For over a year, the Southwicks were tortured, jailed, and fined for being Quakers. They did not pay the fines and the accrued debt. To pay the debt, Puritan leaders forced the Southwicks to sell two of their children into slavery where they would be shipped to Barbados. The details on why the children were never sold and sent is unknown. By 1660 the family had either been banished or simply fled the Massachusetts Bay Colony and ended up on Shelter Island in New York. Within three days of each other, Cassandra and Lawerence Southwick died. A commemorative plaque states that they were “imprisoned, starved, whipped, banished…and persecuted to death” for being Quakers.

Religious Persecutions in Colonial New England Caused Immense Humiliation
The Quaker Mary Dyer led to Execution 1 June 1660. Wikipedia.

12. Mary Dyer was banished for birthing a stillborn and then hanged for being a Quaker

Mary Dyer and her family left London for the Massachusetts Bay Colony in 1635. As early arrivals in the colony, the Dyers were influential in shaping the “holy commonwealth.” Common with most women of the era, Mary spent most of her adult life pregnant. Not all births concluded with the birth of a healthy baby. Some were stillborns, deformed, premature, or died soon after being born. Puritan leaders called these “monstrous births” caused by acts committed by the mother that God found to be in defiance of Puritan ideology.

In October 1637, Mary Dyer gave birth to a deformed stillborn. Upon the advice of a minister, Mary buried her dead infant and did her best to forget and move on. While attending the church trial of Anne Hutchinson, Governor Winthrop had been informed of Mary’s monstrous birth. He ordered that the infant be exhumed and examined. He wrote that Mary’s deformed infant, that had been buried for five months, had “three claws” along with “two mouths” that each held “a piece of red flesh.” Mary was banished from the colony for giving birth to a deformed stillborn.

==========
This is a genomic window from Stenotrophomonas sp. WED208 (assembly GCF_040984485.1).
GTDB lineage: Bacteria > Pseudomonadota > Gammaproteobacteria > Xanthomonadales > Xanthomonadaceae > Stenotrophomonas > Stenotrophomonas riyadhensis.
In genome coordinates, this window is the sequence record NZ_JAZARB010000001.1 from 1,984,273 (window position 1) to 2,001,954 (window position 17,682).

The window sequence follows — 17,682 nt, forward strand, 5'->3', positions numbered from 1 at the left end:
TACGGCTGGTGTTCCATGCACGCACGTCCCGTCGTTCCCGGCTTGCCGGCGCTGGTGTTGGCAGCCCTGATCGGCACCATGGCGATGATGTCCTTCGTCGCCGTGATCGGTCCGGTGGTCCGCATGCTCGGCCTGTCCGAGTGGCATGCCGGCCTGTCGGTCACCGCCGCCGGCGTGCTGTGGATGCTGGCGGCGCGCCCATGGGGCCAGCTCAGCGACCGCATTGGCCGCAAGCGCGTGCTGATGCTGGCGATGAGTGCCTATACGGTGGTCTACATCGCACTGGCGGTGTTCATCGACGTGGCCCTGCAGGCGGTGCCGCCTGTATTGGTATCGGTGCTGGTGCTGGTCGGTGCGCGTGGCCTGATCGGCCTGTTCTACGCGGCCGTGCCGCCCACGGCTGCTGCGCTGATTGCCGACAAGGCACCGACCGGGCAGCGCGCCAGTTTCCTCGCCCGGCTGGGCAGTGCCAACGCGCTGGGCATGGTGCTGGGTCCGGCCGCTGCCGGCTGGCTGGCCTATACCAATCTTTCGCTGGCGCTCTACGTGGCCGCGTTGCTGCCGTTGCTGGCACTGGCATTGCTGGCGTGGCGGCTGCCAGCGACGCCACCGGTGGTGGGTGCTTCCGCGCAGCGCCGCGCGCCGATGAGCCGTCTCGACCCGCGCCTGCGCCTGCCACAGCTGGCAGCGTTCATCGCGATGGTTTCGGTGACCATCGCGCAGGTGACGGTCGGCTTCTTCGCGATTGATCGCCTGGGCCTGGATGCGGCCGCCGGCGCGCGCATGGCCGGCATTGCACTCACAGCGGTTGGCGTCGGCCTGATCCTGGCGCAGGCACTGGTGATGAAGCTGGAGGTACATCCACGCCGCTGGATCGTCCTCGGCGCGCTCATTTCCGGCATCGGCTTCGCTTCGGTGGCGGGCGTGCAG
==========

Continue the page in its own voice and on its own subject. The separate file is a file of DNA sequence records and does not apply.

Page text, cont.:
By 1651 Mary had returned to England. There she converted to the Society of Friends and as was the custom, she began traveling to convert others to Quakerism. She returned to the Massachusetts Bay Colony and was quickly arrested. By this time, it was illegal for any Quaker to set foot in the colony. Mary was sentenced to hang for being a Quaker.

In September 1660, Mary made the walk to the Elm tree, climbed the ladder, and had a noose placed around her neck. As she prepared to take her last breath a stay of execution was received delaying her hanging. Mary demanded that she hang for her crime of being a Quaker. On 1 October 1660, Mary once again climbed the ladder under the Elm tree. At 9 am the ladder was removed and Mary hanged until she was dead. When King George II found out about Mary Dyer’s death, he forbade Massachusetts Bay Colony from executing people for being Quakers. This became a turning point in Puritan authority in the colony.

Religious Persecutions in Colonial New England Caused Immense Humiliation
Cart and Tail punishment reenactment. Colonial Williamsburg.

13. Three Women were convicted of being Quakers and were stripped naked, tied to a cart, and whipped in 1662

Ann Coleman, Mary Thompkins, and Alice Ambrose were Quakers. They arrived in Dover, New Hampshire, and preached about the “inner light” and the restrictions placed upon individual conscience by Puritan patriarch, and the tyranny of Puritan New England. Two years after the execution of Mary Dyer for being a Quaker, Ann, Mary, and Alice were arrested for being Quakers. Their fate was worse than death.

In the winter of 1662, the First Church in Dover told residents to find “relief against the spreading & wicked errors of the Quakers among them.” Magistrate Richard Waldren ordered that Ann, Mary, and Alice be stripped of their clothing from the waist up, tied to a cart, driven through town, and whipped a maximum of 10 times each. Their public sentence was to be repeated in 11 towns, Dover, Hampton, Salisbury, Newbury, Rowley, Ipswich, Wenhan, Linn, Boston, Roxbury, and Dedham.